But I think realistically, yes, we're online, but
it's quite cumbersome to move and its value is restricted.
But it's iconic, it's mid century and it's where the market is now.
So you never know, it might just run a bit.
What do you think it's going to make, Charles?
I've guided it between £20 and £30.
-Is that OK?
Well, Alison and Tony spent £130 on it.
-So perhaps Tony took his eye off the ball a wee bit,
he was thinking about his proposal and that one slipped through the net maybe.
You never know. Funny old game.
Now talking of the net, football is the name of our next lot.
It's an old one with bootlaces, and actually, for me,
-quite a lot of charm.
-I love football and I'm a Derby County man.
We are in the East Midlands, we've got Nottingham Forest nearby,
Derby County, Leicester, Burton.
This is a mecca for footballing fans.
This is a real football, it is '60s, maybe early '70s
and I like it a lot.
-What's the estimate?
-Between 20 and 30 but hopefully,
with a few buyers keeping the bidding up, it'll keep on going.
Well, the team paid £25 for it, so, fingers crossed.
-And then, I mean, we've gone from this huge cabinet to this
mid-sized football to this tiny wee rocking chair.
I think this is a really strategic buy, Natasha,
because it's not just a nice silver novelty in a rocking chair
that's got a Victorian look, it's going to appeal to dolls
collectors and also silver collectors too.
Huge marketplace, again it's easily wrapped and packed.
-Between £40 and £60.
-The team paid 25.
-So, this could help them if that cabinet goes south
and also Tim's on hand with his bonus buy.
So, £120 you left Tim.
There was a kind of cryptic clue you gave us.
Tim kept saying everything screams one word, so, Tim,
can you reveal to us what on earth you were talking about?
-Help me. Hold that.
Hold that. And the word is, yes!
-What an unbelievable day we had.
We're never going to forget it.
And this was surely the most important word of the day,
so when I saw these big, giant, colourful letters,
how could I resist?
And how much did you pay for this?
-Well, straight onto the price!
-I only had to pay £25.
You're not impressed, are you?
Are these the antiques of the future?
We've already bought the antiques of the future.
Maybe they will be, maybe they will be.
What do you think they'll make at auction?
So I've paid £25 and you're asking me, are they going to make a profit?
There's only one answer.
Don't make your mind up just yet.
Let's find out if Charles says, "Yes," to Tim's yes.
-An E. What are you spelling?
-Put the S further away from you.
-I've got you.
-They are just nice, decorative letters.
I think these two from the feel are of course wood and this one is a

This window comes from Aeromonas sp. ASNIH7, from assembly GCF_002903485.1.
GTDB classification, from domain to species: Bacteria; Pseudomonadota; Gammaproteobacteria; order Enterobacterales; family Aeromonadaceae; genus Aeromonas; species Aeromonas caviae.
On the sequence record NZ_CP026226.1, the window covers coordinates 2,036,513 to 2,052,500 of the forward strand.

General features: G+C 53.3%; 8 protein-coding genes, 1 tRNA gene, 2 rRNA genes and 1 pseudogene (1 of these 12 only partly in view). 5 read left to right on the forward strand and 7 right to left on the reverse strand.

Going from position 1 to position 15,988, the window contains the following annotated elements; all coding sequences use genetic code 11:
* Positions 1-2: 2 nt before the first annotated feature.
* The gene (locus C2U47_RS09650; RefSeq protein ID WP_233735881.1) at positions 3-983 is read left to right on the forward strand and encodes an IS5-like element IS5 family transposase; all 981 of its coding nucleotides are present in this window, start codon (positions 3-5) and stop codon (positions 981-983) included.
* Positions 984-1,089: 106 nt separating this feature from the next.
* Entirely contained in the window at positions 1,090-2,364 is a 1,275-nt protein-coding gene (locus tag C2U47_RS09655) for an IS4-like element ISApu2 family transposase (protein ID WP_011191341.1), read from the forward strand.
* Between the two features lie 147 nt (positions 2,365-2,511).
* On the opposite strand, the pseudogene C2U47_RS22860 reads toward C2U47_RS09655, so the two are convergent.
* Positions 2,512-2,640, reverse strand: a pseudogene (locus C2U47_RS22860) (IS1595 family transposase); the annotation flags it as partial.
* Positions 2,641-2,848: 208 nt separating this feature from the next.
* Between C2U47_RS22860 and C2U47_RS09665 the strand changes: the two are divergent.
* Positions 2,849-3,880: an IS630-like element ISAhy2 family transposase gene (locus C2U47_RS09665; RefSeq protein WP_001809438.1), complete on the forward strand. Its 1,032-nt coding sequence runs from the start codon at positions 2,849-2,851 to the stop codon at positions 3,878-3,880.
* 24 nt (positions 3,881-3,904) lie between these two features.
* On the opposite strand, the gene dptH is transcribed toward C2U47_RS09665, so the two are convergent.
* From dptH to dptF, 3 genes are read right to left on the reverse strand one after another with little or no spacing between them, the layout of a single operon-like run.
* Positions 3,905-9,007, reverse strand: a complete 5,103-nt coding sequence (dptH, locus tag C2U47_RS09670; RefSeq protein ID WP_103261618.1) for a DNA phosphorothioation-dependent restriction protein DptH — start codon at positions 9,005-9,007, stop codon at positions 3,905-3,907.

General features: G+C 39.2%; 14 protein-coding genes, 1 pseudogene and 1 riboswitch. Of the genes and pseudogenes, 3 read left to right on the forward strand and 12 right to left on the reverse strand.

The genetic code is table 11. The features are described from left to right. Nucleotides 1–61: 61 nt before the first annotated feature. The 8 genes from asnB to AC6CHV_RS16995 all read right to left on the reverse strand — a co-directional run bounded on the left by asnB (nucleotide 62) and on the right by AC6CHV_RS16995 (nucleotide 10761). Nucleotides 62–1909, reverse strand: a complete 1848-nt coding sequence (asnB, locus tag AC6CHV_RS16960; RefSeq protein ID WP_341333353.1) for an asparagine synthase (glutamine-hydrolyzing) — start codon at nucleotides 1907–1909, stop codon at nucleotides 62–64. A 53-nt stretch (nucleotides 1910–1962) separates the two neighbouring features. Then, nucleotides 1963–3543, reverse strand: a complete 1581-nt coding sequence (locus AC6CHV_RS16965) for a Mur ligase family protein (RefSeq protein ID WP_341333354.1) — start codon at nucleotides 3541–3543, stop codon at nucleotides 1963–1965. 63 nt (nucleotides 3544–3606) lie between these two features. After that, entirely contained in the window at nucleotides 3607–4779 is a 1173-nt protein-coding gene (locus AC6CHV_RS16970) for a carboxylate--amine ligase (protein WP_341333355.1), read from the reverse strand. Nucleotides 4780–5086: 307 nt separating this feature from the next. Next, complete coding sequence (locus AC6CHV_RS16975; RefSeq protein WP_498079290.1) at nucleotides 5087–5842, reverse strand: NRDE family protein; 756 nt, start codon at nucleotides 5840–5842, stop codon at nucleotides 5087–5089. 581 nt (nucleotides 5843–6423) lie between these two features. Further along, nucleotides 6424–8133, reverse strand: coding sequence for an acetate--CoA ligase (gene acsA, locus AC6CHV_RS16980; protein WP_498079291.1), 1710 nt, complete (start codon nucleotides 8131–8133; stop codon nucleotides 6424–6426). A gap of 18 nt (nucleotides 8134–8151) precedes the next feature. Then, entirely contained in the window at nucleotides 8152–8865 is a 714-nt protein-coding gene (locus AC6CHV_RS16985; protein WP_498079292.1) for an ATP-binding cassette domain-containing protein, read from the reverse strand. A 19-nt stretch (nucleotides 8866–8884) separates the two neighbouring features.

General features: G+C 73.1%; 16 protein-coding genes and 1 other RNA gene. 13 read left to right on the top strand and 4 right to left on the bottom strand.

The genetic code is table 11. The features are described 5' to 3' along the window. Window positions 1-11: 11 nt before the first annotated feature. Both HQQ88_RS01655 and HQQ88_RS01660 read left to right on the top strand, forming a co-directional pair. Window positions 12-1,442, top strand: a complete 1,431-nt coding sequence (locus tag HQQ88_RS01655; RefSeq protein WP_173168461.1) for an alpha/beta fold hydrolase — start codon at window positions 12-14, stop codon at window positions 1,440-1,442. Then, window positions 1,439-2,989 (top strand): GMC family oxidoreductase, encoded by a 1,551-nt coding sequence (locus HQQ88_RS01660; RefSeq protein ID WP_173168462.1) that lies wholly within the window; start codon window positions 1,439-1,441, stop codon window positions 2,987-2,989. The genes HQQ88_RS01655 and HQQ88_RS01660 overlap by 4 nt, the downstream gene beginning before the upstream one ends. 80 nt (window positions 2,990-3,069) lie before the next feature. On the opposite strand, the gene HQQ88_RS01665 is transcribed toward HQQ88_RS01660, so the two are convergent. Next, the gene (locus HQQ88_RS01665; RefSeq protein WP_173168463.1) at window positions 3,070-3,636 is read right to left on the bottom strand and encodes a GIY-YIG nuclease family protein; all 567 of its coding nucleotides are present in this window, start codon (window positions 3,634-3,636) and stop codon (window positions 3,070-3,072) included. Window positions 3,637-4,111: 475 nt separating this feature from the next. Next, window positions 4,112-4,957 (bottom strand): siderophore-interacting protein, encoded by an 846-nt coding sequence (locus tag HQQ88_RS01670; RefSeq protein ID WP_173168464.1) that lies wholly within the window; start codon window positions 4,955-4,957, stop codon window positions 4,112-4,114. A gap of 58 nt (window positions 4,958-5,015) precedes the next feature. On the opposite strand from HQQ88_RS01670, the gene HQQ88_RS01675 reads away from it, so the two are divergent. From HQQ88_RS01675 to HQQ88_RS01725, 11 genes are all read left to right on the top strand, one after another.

laminate, a plastic laminate.
I don't think they're overly old, they might be 1960s, difficult to date.
But they're fun and I suppose to a lady who said, "Yes,"
they're priceless. I've put a guide price of between 20 and 30 and
hopefully our buyers will say, "Yes."
Tim paid £25 but I have a feeling that regardless of the result,
-Alison and Tony will be on cloud nine. Don't you?
-I hope so.
Will you be on the rostrum today?
-Just like the answer, the auction is in your hands.
I can't wait.
90, 5, 100.
Your bid, sir.
Caroline, Dudley, John, crunch time, so how are you feeling?
-Full of anticipation!
But there are smiles on your faces, so that's a good sign.
-You've got to keep smiling.
The duck shooter is your first lot going under the hammer.
-Are you ready?
-Let's do it.
Here we've got Duck Shooting, this lovely game from the 1960s
and it's complete.
I'm only bid £15, I'm asking 18 now.
Gorgeous little game.
£15 I'm bid.
It's cheap. Surely 18, come on!
Forewarning we sell.
£15, going, going, sold.
£15, we could've done better, but we don't need to panic,
it's a loss of 12 so here's hoping that these bookends really take off.
You paid £30, OK?
-Art Deco style with the mounted leaping springboks.
Only bid £12, and asking 15 now, 15, 18, 20, 2, 5, 8, 30, 2.
-35. Well worth it. 35, 38, 40.
-£40. 45, 50.
45 I'm bid, back of the room, going, going.
Do you know what? I didn't really rate those,
so I've been proved wrong!
That was a profit of 15, so all of a sudden you're back in the black,
£3 in profit.
Can we continue that with the child's desk?
It's a lovely child's desk, made by Tri-ang Toys
and I'm only bid £12.
I'm asking 15 now.
15, 18, 20, 2, 5, 8, 30.
30 I'm bid, I'll take two now.
32, 35, 38, 40!
£40. 45. At £40, going...
50, look at me. 50 I'll take.
Going at £50, it's yours.
He worked hard for you there.
£50, that made £5, so you've made eight.
Did you expect such a roller-coaster of emotions for £8?
-No, not really. It's fantastic fun.
You still have one pretty major decision to make.
Are you going to go with the bonus buy?